No less an innovator than Benjamin Franklin opined, “Early to bed and early to rise makes a man healthy, wealthy and wise.”
This formula for health, wealth and wisdom was effective for the Founding Father who not only invented bifocals but also created the first American lending library, first fire company and American fire insurance company.
Humbly following Franklin’s lead, we invented our own formula, which we’re using to explain the relationship among three key components of this year’s Innovation in Business program: Healthy ideas + healthy people + healthy companies = healthy communities.
So what exactly does this mean?
“Healthy ideas” refer to innovation. Ask “what if” and approach the status quo with an open mind. There is no such thing as too many healthy ideas. They appear in numerous forms: new products or services, business models, employee management styles, and strategies for improving customer service or product reliability.
“Healthy people” means wellness. When you and your employees set aside time to maintain your health getting enough sleep, eating right, exercising both your body and mind will be sharp enough to make positive contributions.
“Healthy companies” are the engine that drives the economy. They create jobs, generate positive cash flow, and have an impact on employees, customers and vendors.
Mixed together, these ingredients combine to create “healthy communities,” where we live, work and play. These are communities that are vibrant, bustling and electric. Their economic engines are sound, and the ideas generated by the companies located within them impact people’s lives.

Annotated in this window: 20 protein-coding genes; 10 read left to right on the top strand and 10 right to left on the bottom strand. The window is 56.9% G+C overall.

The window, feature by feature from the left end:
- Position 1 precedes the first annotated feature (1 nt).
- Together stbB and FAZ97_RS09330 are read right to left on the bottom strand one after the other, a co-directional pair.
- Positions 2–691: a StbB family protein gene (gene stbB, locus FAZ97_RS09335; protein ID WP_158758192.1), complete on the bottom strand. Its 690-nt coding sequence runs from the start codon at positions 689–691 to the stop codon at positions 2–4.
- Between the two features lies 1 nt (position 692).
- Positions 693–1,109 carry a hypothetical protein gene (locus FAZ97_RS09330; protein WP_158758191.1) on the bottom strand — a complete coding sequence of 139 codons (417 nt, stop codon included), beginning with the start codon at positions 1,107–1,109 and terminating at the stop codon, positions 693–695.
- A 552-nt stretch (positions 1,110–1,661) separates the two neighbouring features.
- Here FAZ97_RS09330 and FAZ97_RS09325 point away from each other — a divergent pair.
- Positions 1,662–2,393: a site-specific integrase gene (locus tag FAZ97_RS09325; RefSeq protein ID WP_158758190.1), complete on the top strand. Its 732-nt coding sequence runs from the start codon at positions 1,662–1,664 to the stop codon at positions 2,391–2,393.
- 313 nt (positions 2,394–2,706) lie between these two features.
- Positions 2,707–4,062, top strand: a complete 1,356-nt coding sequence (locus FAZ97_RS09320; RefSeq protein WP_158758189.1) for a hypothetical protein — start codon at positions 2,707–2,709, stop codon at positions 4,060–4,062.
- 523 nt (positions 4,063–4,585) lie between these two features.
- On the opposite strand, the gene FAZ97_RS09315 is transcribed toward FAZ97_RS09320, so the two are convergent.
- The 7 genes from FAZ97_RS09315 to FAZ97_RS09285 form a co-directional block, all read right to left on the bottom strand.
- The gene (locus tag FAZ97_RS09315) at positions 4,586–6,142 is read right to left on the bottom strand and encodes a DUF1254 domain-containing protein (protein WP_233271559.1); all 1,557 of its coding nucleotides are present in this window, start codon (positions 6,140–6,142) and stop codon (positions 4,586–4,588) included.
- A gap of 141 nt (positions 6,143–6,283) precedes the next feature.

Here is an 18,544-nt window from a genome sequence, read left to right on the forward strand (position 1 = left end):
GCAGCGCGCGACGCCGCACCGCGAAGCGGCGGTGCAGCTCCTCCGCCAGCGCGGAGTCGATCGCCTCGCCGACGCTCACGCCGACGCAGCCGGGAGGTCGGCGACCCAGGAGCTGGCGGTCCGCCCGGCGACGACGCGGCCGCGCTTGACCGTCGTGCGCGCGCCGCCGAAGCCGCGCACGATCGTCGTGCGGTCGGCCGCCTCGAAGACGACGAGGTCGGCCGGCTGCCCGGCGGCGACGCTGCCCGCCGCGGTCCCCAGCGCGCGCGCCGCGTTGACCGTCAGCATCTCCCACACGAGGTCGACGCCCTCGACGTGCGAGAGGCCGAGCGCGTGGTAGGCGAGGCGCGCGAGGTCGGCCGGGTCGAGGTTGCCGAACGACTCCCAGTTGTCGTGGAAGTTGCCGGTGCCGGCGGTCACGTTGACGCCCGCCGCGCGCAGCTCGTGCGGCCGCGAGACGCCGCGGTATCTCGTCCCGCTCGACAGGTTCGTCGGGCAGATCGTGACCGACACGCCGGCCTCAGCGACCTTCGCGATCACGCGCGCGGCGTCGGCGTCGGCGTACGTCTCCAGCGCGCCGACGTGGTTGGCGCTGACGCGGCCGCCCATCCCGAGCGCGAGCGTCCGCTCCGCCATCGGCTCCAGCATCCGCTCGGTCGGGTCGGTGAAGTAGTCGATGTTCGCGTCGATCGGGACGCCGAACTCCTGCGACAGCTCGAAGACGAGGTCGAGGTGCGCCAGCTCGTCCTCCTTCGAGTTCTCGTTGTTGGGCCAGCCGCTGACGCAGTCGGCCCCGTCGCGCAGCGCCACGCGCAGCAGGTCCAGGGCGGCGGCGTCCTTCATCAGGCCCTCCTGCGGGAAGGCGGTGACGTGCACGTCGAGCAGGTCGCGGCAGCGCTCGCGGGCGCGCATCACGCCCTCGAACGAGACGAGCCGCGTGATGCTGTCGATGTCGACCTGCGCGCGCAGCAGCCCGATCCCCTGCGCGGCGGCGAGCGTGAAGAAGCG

At Smart Business, we think this formula works. But if you’re still skeptical, put it to the test by joining us later this month at the 2009 Innovation in Business conference, sponsored by Anthem Blue Cross and Blue Shield.
Help us honor this year’s Visionaries and Rising Stars and engage in a spirited panel discussion with four regional experts on innovation.
You can find profiles of all 15 amazing organizations and the people who power them in this issue’s cover story package.
When you think about it, taking tips from the likes of Franklin makes a lot of sense. After all, he did invent the lightning rod. And before I forget, he was also instrumental in helping create a little thing we like to call the United States of America. So who am I to argue with Poor Richard himself?
Contact executive editor Dustin S. Klein at firstname.lastname@example.org..